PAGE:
The world of Galadriel is a raging sea. Forget the wise sovereign played by Cate Blanchett in the blockbusters of peter jackson. The elf played by Morfydd Clark in the future Amazon series, The Lord of the Rings: the Rings of Power [Le Seigneur des Anneaux : Les Anneaux de Pouvoir], is a few millennia younger. She is hot-tempered, cheeky, and convinced that evil lurks. From the second episode, his warnings lead him to drift, literally and figuratively, then to fight to survive on a raft, in the middle of the raging waves of Belegaer, alongside Halbrand (Charlie Vickers), another shipwrecked – which is a character invented by the showrunners. Galadriel fights for the future, where Halbrand flees his past. Their intertwined destinies are just two plotlines in a mega-series that, if it lives up to its promises, could become a global phenomenon. What if she disappoints? To paraphrase JRR Tolkienit will serve as a lesson to all those who embark on too difficult quests.
Amazon’s blockbuster will stream on Prime Video from September 2, 2022. It’s not based on any of Tolkien’s published novels, but on the vast backstory that the famous British writer recounted in the “appendices” written on the sidelines of his trilogy of Lord of the Rings. The budget for the five seasons should crush the billion dollars, an amount able to sink any other studio. But Jeff Bezos, the boss of Amazon, is as rich as he is obsessed with Tolkien. Thanks to this project, he can boast of having created the most expensive series in history. If Peter Jackson is not in the game, his films, as well as their spiritual offspring Game Of Thronesnevertheless proved that there is a huge following for the fantasy.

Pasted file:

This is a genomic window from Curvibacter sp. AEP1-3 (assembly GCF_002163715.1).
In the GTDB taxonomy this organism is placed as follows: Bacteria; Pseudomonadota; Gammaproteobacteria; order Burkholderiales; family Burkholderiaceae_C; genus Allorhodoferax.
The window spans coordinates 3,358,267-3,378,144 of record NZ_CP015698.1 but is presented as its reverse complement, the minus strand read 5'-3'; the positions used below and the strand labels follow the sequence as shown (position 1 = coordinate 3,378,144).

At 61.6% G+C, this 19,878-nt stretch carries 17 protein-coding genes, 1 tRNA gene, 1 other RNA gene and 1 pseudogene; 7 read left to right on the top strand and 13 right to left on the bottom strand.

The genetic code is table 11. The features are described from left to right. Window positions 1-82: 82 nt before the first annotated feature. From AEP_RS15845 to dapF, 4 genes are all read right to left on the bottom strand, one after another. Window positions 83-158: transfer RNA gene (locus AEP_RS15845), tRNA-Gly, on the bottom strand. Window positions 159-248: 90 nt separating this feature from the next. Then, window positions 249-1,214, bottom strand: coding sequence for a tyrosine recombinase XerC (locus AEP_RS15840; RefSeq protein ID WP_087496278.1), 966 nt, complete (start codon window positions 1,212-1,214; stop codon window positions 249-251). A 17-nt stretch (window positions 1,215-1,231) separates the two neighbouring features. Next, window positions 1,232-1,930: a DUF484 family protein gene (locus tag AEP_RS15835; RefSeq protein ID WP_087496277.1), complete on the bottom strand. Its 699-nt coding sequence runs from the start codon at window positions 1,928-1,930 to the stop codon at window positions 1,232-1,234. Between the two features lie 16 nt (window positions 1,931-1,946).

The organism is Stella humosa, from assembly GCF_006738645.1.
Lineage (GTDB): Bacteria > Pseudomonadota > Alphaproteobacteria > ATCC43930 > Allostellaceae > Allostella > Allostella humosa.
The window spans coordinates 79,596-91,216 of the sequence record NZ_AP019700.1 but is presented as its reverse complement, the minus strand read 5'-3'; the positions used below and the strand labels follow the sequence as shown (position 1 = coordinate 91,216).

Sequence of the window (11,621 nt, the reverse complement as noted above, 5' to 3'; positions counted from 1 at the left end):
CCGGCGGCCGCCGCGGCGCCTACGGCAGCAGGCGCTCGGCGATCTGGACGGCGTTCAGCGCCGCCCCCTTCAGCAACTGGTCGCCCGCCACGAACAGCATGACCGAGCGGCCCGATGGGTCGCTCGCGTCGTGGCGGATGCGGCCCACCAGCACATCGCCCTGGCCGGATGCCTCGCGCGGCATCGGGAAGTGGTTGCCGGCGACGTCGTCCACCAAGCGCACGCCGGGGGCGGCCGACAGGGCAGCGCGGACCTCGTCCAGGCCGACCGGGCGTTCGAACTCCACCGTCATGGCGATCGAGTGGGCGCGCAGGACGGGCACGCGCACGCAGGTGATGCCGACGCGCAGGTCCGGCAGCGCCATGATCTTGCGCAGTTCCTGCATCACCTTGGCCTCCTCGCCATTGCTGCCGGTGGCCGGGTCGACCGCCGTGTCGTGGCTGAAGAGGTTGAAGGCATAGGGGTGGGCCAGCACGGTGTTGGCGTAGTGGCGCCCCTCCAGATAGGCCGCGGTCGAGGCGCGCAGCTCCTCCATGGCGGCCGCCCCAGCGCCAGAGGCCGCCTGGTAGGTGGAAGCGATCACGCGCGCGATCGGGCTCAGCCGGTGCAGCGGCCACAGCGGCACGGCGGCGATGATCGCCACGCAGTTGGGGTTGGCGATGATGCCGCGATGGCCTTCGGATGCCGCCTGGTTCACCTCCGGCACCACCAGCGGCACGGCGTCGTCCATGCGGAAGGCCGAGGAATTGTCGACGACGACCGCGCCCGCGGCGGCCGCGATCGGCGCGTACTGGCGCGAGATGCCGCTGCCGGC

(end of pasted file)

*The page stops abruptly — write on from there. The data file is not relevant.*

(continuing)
Given the fortune of the owner of Amazon, the real stake of Rings of Power is not so much the budget as the reputation. On the one hand, his company must clearly prove its ability to produce prestigious series; on the other hand, there is the risk of betraying the DNA of a saga revered by millions of fans by touching the story of the master Tolkien, modifying it or even opening it up to something else. The creators, patrick mckay and JD Payne, are fully aware of this. Their project will juggle 22 stars and multiple intrigues, from the dwarf mines of the Misty Mountains to the elven kingdom of Lindon, passing by Númenor, the impressive island of humans, similar to Atlantis. All of this will converge on the event that gives the trilogy its name. “The Forge of Rings,” says McKay. Rings for Elves, rings for Dwarves, rings for Men, and the one Ring that Sauron used to rule them all. The series tells the genesis of these powers, and their effects on each of these races. The question that motivated the team, he adds, was: “Will we manage to create the novel that Tolkien never wrote, in the form of a mega-series that could not be produced? what today? »
If the story of Galadriel lost at sea is one of the main starting points of the series, the showrunners also associate it with a key moment of filming, in New Zealand, at the beginning of March 2020. “Morfydd Clark had only been playing the role of Galadriel for a few days, which must have been extremely intimidating, recalls McKay. She was in the water. There were special effects, music, lights. “However, the members of the huge staff present on site cannot help but look at their phones: passing through Australia, Tom Hanks has just contracted the Covid, the NBA has decided to cancel its season, and the WHO has decided to declare a global pandemic. “We were all like, ‘Good God, what are we going to do? We are going to have to stop everything.” says JD Payne. The panic triggered other anxieties, small or large. “Honestly, it was terrifying. We started to wonder if people would really understand what we were doing. Were we too ambitious? We had no idea what was going to happen the next day. »
One by one, everyone on the team ended up putting down their phones. “We all gathered around the control monitor to see Galadriel’s face in close-up: she burst into tears, before recovering herself and saying to herself: ‘I have to fight,'” says Patrick McKay. As soon as the scene was over, the whole set started to applaud. “It just goes to show how deeply Tolkien and Middle-earth touch us, even in the toughest times,” Payne sums up.